Did you know that 25% of Canadians who don't wear glasses haven't had an eye exam in over 10 years?
They may be unaware that maintaining good eye health is crucial for overall well-being. Getting regular eye tests is an essential part of preventative eye care.
You may be wondering how often you should get your eyes tested, and the answer varies depending on a variety of factors. Continue reading and you'll soon be familiar with the correct frequency at which patients should have their eyes tested.
The Canadian Association of Optometrists recommends that adults aged 18 to 64 should have their eyes tested every two years. However, that's not the case if they have vision problems or risk factors for eye disease.
For those aged 65 and over, the recommendation is to have an eye exam every year or as recommended by their optometrist.
Children should have their first eye exam at six months of age, then at age three, and again before starting first grade. After that, children should have their eyes tested every two years unless told otherwise by an optometrist.
There Are Exceptions to the Rule
Those recommendations detailed above are not set in stone. It's crucial to understand that every patient is different. Those with certain medical conditions or with a higher risk for eye disease may need to visit an optometrist more frequently.
Conditions such as diabetes, high blood pressure, and a family history of eye disease can increase the risk of eye problems. These people may require more frequent eye exams.
Individuals who wear glasses or contact lenses should also have their eyes tested more often. Even with corrective lenses, vision can change over time. Regular eye exams can ensure that the prescription is up to date and that the lenses are working correctly.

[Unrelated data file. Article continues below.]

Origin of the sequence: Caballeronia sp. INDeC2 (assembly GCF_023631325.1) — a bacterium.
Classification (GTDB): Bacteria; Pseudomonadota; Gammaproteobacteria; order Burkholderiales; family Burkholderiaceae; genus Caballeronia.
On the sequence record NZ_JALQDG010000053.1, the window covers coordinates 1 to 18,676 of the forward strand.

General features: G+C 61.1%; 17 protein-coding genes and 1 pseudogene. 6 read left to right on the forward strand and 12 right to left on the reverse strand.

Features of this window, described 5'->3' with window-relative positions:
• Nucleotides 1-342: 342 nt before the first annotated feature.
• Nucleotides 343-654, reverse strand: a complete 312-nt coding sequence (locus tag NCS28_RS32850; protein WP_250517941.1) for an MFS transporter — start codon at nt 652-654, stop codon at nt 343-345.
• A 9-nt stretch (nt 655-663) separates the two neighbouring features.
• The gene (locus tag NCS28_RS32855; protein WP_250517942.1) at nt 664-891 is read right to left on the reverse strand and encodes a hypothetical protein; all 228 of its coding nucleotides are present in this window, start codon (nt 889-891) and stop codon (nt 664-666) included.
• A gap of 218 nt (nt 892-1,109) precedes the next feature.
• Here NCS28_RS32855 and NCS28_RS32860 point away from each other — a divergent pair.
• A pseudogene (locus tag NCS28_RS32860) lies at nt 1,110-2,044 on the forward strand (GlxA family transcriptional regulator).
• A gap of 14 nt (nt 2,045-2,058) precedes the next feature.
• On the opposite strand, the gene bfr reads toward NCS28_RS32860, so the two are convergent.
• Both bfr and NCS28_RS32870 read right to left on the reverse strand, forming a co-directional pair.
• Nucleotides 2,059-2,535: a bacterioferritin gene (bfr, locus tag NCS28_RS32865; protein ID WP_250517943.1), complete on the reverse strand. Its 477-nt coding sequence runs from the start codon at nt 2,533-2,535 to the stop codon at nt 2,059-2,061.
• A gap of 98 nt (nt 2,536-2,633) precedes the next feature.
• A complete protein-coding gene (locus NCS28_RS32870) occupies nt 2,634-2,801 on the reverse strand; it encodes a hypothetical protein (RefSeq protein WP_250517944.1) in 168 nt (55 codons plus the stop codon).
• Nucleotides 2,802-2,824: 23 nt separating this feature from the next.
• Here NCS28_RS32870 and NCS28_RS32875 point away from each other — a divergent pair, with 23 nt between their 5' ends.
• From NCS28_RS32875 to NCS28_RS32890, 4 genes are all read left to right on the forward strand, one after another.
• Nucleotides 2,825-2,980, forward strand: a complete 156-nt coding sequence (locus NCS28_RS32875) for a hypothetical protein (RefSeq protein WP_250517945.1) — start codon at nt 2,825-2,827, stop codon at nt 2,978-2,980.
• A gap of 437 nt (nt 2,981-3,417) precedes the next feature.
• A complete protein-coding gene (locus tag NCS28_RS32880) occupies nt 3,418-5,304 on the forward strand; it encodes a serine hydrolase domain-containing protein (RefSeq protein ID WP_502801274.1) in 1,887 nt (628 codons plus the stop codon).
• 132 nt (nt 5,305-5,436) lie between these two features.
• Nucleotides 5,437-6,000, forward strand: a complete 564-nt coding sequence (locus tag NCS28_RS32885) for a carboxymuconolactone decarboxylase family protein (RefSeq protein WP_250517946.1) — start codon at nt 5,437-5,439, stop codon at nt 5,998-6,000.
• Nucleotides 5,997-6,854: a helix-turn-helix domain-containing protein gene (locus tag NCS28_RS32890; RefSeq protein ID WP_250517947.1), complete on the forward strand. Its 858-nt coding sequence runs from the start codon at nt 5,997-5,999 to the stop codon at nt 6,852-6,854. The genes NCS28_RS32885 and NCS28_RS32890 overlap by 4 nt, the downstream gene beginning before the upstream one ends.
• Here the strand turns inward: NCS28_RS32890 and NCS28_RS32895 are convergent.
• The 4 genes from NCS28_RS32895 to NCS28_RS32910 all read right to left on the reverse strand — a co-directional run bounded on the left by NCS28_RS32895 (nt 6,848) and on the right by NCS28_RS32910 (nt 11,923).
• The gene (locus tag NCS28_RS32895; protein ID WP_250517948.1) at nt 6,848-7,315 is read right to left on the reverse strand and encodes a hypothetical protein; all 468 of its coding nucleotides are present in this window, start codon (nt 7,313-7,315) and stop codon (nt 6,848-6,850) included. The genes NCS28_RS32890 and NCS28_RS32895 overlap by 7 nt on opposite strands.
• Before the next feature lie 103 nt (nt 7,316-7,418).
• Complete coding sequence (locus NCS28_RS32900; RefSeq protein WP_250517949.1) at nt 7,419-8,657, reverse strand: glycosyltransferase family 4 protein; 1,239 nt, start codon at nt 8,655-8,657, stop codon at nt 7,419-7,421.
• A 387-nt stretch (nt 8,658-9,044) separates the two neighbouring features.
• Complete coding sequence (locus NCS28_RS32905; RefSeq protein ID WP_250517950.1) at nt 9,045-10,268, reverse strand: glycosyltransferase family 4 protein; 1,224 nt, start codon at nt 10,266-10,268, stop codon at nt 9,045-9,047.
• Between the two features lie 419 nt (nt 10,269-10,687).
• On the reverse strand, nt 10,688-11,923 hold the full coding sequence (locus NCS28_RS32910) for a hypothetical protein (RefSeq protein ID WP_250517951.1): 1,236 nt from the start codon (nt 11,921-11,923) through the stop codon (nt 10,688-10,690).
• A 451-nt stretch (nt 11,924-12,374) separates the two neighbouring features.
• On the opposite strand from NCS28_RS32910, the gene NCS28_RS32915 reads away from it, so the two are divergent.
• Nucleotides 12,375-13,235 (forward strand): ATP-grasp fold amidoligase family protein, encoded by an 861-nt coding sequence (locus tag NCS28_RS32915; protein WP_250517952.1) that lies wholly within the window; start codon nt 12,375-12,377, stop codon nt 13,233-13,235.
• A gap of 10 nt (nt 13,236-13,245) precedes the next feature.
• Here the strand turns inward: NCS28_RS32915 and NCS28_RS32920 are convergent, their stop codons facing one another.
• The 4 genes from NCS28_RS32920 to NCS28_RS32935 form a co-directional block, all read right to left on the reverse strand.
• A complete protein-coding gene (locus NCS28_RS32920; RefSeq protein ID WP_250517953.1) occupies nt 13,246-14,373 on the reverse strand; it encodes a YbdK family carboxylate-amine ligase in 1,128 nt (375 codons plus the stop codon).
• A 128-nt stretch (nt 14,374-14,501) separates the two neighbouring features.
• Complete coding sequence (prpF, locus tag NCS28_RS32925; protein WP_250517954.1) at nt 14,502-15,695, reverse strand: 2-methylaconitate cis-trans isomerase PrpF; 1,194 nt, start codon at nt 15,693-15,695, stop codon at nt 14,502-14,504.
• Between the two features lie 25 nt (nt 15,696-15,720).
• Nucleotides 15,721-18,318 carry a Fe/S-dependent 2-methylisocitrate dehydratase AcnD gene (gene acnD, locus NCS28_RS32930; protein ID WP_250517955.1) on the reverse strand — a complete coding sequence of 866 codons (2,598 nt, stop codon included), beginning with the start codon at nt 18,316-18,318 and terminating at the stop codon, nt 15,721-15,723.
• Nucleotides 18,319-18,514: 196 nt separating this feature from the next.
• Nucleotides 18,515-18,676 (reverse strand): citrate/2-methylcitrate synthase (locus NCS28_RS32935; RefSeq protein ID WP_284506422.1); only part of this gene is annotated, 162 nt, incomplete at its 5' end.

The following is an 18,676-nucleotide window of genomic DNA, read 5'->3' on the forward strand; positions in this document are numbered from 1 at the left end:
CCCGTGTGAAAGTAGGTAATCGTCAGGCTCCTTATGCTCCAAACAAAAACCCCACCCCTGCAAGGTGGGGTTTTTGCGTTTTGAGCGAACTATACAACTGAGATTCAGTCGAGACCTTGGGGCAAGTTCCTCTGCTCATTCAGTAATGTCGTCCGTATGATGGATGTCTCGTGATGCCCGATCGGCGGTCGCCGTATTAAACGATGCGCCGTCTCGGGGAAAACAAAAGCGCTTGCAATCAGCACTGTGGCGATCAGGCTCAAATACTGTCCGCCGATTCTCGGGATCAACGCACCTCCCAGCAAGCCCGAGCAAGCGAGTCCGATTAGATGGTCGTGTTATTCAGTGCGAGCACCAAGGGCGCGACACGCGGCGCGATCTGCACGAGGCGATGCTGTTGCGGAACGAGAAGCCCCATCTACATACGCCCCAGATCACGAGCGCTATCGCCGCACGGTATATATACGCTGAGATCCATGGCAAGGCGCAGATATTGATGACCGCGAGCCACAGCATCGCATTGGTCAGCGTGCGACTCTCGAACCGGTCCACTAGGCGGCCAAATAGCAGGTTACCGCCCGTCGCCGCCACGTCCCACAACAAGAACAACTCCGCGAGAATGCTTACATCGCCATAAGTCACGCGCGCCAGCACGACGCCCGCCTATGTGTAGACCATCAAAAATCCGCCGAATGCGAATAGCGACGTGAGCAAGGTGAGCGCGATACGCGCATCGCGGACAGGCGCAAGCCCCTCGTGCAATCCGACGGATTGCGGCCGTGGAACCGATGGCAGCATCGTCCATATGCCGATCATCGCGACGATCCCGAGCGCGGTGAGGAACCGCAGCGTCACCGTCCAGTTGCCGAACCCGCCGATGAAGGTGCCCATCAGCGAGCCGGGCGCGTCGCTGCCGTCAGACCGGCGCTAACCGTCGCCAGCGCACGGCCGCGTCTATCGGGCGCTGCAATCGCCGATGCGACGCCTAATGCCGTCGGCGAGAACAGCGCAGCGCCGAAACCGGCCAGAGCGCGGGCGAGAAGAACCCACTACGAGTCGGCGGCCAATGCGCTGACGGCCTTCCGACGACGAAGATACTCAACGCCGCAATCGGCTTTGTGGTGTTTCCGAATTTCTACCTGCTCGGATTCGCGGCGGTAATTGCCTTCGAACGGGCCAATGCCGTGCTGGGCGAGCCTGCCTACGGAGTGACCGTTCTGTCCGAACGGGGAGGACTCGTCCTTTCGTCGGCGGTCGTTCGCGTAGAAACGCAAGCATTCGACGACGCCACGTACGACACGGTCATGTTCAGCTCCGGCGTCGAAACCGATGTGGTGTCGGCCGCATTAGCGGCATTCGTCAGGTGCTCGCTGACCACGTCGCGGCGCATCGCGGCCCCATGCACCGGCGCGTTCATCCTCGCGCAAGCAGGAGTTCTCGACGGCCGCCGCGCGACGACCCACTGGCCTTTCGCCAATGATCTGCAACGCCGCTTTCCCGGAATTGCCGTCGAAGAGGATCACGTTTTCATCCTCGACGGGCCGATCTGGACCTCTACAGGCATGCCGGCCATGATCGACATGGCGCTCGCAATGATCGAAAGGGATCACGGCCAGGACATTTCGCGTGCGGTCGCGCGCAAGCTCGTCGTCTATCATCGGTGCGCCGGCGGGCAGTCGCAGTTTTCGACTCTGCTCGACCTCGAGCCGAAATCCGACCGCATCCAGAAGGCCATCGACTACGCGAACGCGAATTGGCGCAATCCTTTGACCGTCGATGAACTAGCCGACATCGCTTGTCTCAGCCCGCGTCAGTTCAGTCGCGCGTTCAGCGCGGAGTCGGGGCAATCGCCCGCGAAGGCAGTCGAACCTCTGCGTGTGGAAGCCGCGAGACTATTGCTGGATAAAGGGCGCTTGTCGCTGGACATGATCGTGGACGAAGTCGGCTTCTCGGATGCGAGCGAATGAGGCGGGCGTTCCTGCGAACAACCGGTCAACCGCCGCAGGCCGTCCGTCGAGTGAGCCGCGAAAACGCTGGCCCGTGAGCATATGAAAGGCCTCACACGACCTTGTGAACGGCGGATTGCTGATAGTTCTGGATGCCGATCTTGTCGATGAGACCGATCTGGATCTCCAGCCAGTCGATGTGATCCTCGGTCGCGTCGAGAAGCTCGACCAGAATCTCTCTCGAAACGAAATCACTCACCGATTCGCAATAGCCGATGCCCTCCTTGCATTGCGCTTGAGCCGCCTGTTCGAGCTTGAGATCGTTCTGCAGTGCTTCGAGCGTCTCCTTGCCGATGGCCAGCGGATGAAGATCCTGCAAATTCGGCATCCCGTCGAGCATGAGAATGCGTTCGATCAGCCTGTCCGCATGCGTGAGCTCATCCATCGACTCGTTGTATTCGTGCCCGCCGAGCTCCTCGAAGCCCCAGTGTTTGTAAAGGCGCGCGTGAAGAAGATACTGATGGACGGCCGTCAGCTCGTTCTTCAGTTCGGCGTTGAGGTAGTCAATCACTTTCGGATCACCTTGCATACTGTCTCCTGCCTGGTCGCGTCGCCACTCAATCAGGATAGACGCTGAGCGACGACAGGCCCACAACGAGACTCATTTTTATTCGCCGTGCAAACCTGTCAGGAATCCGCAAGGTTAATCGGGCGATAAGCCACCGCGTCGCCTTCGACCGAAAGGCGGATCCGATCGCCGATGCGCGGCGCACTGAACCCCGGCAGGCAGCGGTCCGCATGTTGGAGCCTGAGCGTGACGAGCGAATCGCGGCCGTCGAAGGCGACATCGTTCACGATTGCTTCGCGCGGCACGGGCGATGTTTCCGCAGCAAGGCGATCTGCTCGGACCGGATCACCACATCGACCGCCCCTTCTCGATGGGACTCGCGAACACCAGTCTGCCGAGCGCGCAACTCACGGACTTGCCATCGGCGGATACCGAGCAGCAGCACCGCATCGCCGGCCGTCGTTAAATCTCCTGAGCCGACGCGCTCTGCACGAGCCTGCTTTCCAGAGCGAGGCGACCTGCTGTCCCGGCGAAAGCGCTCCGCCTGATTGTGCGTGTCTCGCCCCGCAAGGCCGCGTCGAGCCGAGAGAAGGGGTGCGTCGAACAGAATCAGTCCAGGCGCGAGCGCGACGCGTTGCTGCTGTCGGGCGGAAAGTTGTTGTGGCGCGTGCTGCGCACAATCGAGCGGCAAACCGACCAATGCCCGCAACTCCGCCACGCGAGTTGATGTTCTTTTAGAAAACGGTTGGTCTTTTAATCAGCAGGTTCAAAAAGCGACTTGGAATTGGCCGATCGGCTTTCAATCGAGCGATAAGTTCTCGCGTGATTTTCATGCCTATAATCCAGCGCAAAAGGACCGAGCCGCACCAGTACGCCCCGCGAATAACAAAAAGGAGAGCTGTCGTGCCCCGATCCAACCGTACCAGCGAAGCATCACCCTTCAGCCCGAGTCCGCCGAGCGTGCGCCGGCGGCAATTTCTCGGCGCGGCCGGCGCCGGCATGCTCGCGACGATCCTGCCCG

There are certain symptoms or changes in vision that should prompt a visit to an optometrist. At Eye Health Centres, our staff and doctors are well-trained and diligent enough to detect various health issues.
If an individual experiences sudden change in vision, such as blurred vision, double vision, or flashes of light, they should seek immediate medical attention. Other symptoms that may require an eye exam include eye pain, redness, itching, or swelling.
It's also important to note that certain medications can affect eye health and may require more frequent eye exams.
It's Not a One Size Fits All
Ultimately, the frequency with which an individual should have their eyes tested depends on their situation.
Patients with risk factors for eye disease or those who wear glasses or contacts may need to have their eyes tested more often than the recommended two-year interval.
Also, children should have their eyes tested regularly to ensure proper eye development. Eye tests will help identify any vision problems early on.
Don't Go Without Regular Eye Tests
Hopefully, you now know when you should be going to see an optometrist. There can be no doubt that regular eye tests are central to protecting your vision and maintaining your overall well-being.